Microsatellite instability (MI) was analyzed in paired normal and tumor tissue using eight microsatellite loci on four different chromosomes. Seven anonymous dinucleotide microsatellite loci (D2S119, D2S123, D2S147, D10S197, D13S175, D18S58 and D18S69) and one mononucleotide microsatellite locus (Bat 26) were analyzed. Radiolabeled [32P]PCR products were visualized following electrophoretic fractionation on 6% polyacrylamide/8 M urea gels by autoradiography. The tumors were determined to be MI-positive when an electrophoretic shift of the PCR product, compared with that of normal tissue DNA, was detected in at least two of the loci.

Immunohistochemical Expression of p53 Protein

p53 protein was detected immunohistochemically using a mouse p53 monoclonal antibody (clone 1801, BioGenex, San Ramon, CA, USA) at a dilution of 1:150 with a 50-min incubation at room temperature on a TechMate 500 automated stainer (Ventana, Tucson, AZ, USA). The p53 staining was scored based on the intensity of nuclear staining and number of cells stained according to a subjective grading system. The staining intensity was divided into four categories 0=negative, 1=weakly: positive, 2=moderately positive and 3=strongly positive. The quantity of cells stained was scored as: 0=no staining, 1=1–10%, 2=11–50%, 3=51–80% and 4=>81% tumor nuclei stained. An immunoreactive score was rendered as a product of the scores obtained for staining intensity and quantity. A total score of 0 was considered negative, 1–3: weak, 4–7: moderate and 8–12: strong immunoreactivity.


PTEN Sequence Analysis

Two of 16 UCC (cases 1 and 3) could not be completely analyzed because there was insufficient DNA available to accomplish PCR amplification of the five exons. PTEN gene mutations (Table 1) were identified in three of 14 (21%) UCC. Of the three mutation-positive tumors, two were pure UCC and one case (case 10) was mixed UCC/ UEC. Of the two pure UCC with PTEN mutations, one (case 2) demonstrated a missense mutation, which was a G to A transition at codon 307, resulting in a glutamic acid to lysine substitution that was not present in matched normal DNA (Figure 1a). The other pure UCC (case 4) showed a frame-shift mutation caused by the deletion of one A at codon 322 in exon 8. In the mixed UCC/ UEC (case 10), both morphologic components had identical nonsense mutation resulting from a C to T transition at codon 233 (Figure 1b).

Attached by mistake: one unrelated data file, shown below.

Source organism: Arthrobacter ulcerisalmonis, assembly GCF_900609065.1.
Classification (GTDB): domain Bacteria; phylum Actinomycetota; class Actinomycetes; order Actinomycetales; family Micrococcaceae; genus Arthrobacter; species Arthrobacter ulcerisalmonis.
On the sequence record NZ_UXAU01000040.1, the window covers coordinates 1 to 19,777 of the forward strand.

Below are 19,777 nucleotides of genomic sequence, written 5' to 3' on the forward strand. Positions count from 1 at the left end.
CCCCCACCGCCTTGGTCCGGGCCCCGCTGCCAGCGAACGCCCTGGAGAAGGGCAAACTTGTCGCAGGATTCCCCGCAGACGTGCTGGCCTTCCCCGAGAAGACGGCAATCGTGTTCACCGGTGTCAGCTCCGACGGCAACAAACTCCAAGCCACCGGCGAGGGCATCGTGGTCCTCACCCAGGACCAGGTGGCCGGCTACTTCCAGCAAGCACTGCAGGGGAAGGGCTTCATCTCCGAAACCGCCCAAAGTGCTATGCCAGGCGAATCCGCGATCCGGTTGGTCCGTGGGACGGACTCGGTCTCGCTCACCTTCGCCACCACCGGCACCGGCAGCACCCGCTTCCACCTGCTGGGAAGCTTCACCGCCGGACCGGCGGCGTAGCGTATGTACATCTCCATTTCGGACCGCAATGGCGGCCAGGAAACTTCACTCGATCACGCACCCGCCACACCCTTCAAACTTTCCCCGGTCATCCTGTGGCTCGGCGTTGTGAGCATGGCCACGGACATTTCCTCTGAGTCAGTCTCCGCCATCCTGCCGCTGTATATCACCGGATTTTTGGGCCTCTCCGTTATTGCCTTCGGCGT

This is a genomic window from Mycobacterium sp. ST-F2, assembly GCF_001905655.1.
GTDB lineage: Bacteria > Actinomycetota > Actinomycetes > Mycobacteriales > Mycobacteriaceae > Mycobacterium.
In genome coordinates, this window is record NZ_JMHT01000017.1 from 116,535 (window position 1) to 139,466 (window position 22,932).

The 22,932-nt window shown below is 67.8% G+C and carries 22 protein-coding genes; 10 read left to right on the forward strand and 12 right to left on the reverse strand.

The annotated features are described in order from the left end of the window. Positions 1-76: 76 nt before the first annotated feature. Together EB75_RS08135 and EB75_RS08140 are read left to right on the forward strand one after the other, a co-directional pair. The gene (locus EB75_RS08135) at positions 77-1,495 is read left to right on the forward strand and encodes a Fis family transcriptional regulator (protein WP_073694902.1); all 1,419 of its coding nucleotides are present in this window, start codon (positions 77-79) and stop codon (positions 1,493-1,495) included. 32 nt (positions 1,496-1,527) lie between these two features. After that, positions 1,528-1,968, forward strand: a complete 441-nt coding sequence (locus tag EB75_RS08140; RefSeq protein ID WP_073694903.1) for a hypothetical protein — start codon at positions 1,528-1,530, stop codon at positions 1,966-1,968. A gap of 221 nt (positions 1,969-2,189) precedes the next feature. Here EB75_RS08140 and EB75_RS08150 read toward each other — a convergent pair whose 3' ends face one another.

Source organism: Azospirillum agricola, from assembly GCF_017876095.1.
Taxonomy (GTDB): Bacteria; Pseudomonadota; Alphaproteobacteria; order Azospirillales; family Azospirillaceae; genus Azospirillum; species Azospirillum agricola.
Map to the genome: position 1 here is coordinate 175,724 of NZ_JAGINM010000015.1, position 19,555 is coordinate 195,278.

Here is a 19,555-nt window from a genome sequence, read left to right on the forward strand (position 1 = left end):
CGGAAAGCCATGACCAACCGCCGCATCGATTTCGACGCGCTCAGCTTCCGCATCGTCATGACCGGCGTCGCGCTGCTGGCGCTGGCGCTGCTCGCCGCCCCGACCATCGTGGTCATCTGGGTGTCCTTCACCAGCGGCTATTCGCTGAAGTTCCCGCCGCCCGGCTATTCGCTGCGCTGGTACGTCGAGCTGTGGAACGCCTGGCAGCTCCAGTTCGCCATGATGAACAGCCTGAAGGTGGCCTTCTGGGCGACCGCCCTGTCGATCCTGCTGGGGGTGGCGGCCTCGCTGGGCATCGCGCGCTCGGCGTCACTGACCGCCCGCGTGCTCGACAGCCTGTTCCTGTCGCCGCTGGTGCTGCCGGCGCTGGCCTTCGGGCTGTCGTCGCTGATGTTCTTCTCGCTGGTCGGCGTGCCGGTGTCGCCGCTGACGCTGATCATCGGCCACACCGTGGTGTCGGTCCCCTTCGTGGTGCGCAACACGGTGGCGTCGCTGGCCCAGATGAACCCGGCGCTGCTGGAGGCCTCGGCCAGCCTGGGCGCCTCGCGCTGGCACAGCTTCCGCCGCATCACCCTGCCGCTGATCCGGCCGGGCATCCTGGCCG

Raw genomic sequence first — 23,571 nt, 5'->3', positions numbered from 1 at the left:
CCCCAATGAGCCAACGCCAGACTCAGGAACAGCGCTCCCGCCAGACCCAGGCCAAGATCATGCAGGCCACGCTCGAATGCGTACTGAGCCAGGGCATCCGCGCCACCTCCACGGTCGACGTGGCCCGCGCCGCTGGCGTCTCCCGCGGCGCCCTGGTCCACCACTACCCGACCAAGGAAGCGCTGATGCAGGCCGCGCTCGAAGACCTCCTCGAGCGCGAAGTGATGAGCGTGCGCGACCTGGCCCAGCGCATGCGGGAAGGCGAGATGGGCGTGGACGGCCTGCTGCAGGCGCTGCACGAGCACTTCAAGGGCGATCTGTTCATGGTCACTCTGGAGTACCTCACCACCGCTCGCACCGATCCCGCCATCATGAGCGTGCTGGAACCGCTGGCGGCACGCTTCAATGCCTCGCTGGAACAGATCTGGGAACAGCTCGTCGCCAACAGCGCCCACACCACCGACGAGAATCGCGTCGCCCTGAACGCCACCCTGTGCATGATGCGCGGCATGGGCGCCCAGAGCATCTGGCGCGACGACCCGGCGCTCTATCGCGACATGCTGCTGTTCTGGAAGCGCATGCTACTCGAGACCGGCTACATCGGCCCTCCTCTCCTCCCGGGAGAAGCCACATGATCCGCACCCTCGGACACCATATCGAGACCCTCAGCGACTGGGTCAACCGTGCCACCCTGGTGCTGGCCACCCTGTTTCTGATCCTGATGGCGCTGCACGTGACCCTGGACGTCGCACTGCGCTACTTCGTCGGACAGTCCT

Table 1 PTEN mutation analysis
Figure 1

PTEN sequence analysis. (a) PTEN exon 8 sequence analysis (antisense) in case 2 shows a missense mutation (G to A transition) resulting in glutamic acid (GAG) to lysine (AAG) substitution (arrow), not present in wild-type sequence as demonstrated by case 6. (b) PTEN exon 7 sequence analysis (antisense) in case 10 shows a nonsense mutation (C to T transition) resulting in stop codon (TGA) in both UCC and UEC components (arrow) as compared to the wild-type sequence in case 9.

Microsatellite Instability

Of 16 UCC, 14 were available for MI analysis; two cases (cases 1 and 3) did not have paired normal tissue (Table 2). All cases were informative at six or more microsatellite loci. MI phenotype was identified in two of 14 (14%) cases, one pure UCC and the other a mixed UCC/ UEC (Figures 2a and 2b). Both cases showed shifts at seven of eight microsatellite loci. Additionally, we found loss of heterozygosity (LOH) in several microsatellite loci in four cases. In one case of mixed UCC/USC, LOH was shown at different loci in the two different components (Figure 2c).

Table 2 Microsatellite instability summary
Figure 2

Microsatellite analysis. (a) MI analysis of case 2 shows instability at Bat 26 but not at D13S175. (b) Microsatellite analysis of case 10 shows instability at Bat 26 but not at D2S119 in both UCC and UEC components. (c) Microsatellite analysis of case 6 (mixed UCC, USC) demonstrates LOH in the USC component at D2S147 and in the UCC component at D18S58.

p53 Immunohistochemical Analysis

Strong nuclear expression of p53 protein in the majority of tumor cells was identified in five cases: one of 11 pure UCC, both mixed UCC/ USC cases, one of two mixed UCC/ UEC cases (Figures 3a–d) and the UCC/ MMMT case (Table 3). Only one mixed case had a low immunoreactive score: negative immunoreactivity in the UCC component and weak immunoreactivity in the UEC component. Six pure UCC cases showed weak to moderate staining, and four pure UCC cases were negative.

Figure 3

p53 immunohistochemical staining in a case of mixed UEC/ UCC. (a) Focus of endometrioid adenocarcinoma with (b) weak immunohistochemical expression of p53 contrasts with the (c) clear cell component showing (d) strong nuclear expression of p53 protein.

Table 3 p53 immunohistochemical staining and mutation analysis

p53 Sequence Analysis